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Rare Good News From the Treasury

News from the Treasury Department is rarely good these days. The latest news, however, should be welcomed by all: as the NYT reports, the department is rolling out a new set of rules that should make it easier for Americans to transfer money saved in 401k accounts to annuities that provide some insurance against running out of money in extreme old age.

The new rules make it cheaper and easier to buy annuities that kick in at a certain age — at 85, for example.  As the Times story puts it,

A white paper by the Council of Economic Advisors estimated, for example, that a 65-year-old would have to pay $277,500 for a $20,000-a-year annuity that started immediately, but only $35,200 for one that started at age 85.

Making it easier for retirees to take advantage of ideas like this will allow people to plan more efficiently for the ups and downs of retired life.  One of the biggest worries seniors have is the fear of outliving their money; cheap annuities that kick in late in life take the edge off this fear.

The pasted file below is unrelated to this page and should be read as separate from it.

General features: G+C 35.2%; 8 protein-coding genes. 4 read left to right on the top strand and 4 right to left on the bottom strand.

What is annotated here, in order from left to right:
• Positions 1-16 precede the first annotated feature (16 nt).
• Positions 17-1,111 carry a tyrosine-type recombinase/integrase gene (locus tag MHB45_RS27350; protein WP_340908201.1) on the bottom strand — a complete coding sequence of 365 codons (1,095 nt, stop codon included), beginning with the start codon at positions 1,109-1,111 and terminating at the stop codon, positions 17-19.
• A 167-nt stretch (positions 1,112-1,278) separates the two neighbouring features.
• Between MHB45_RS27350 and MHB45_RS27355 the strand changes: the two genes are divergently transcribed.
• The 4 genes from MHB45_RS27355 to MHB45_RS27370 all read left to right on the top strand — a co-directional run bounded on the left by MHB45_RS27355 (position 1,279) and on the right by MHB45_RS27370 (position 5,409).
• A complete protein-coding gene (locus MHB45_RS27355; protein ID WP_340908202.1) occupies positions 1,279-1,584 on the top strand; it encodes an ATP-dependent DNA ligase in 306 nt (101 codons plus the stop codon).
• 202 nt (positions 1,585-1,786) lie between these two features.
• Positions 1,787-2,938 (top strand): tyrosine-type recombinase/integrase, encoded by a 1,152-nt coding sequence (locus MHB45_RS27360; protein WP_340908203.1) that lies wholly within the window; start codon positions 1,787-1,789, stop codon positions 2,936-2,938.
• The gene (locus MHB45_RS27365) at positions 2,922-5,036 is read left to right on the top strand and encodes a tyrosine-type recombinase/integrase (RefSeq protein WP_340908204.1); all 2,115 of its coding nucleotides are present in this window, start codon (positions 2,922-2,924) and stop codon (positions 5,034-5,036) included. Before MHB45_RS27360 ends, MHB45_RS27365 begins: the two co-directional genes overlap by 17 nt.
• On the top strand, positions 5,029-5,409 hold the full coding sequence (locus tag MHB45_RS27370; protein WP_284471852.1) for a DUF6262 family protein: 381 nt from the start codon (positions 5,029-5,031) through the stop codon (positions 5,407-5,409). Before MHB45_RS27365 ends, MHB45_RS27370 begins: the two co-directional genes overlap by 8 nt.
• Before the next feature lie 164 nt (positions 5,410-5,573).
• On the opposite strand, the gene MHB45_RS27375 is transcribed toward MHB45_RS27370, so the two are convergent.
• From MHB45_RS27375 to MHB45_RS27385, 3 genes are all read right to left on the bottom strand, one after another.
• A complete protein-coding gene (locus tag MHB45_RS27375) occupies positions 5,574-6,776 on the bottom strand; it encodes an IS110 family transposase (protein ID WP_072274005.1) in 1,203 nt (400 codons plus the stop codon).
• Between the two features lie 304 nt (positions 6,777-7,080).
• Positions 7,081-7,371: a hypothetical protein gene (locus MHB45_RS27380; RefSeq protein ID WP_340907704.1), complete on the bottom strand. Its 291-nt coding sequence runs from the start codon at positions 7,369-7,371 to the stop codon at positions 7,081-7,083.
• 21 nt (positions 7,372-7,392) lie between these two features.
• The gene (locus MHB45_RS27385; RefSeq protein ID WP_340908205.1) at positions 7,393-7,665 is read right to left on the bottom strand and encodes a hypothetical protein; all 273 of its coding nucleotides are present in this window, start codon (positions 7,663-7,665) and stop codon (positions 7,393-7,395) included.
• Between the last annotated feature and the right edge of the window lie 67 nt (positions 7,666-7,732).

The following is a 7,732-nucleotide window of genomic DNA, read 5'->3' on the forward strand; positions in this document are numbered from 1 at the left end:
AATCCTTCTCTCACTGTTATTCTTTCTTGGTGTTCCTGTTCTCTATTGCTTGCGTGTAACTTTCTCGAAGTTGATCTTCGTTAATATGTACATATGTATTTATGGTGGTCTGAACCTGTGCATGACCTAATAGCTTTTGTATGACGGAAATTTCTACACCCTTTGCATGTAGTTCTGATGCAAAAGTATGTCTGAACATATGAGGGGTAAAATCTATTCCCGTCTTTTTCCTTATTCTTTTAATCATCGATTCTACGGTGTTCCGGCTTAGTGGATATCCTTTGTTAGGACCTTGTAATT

But don’t get too cocky.  Twenty years from now, $20,000 is likely to buy you half or less of what it can buy today.  Even with new help from the government, retirement planning remains a tough job.

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  • Anthony

    Money has a time value…present value and future value and all annuitants ought to be aware despite Treasury’s rolling out of new rules. That said, any economic policy facilitating retirement planning for the better warrants consideration.

  • Mrs. Davis

    In an Anglo-Saxon economy insurers wouldn’t need rules from the government to offer products like this.

    And something doesn’t feel right about having rules about end of life financial services made by the organization that will be determining whether and when I get end of life care.

  • Luke Lea

    You would still be gambling on inflation. 20 years is a long time.

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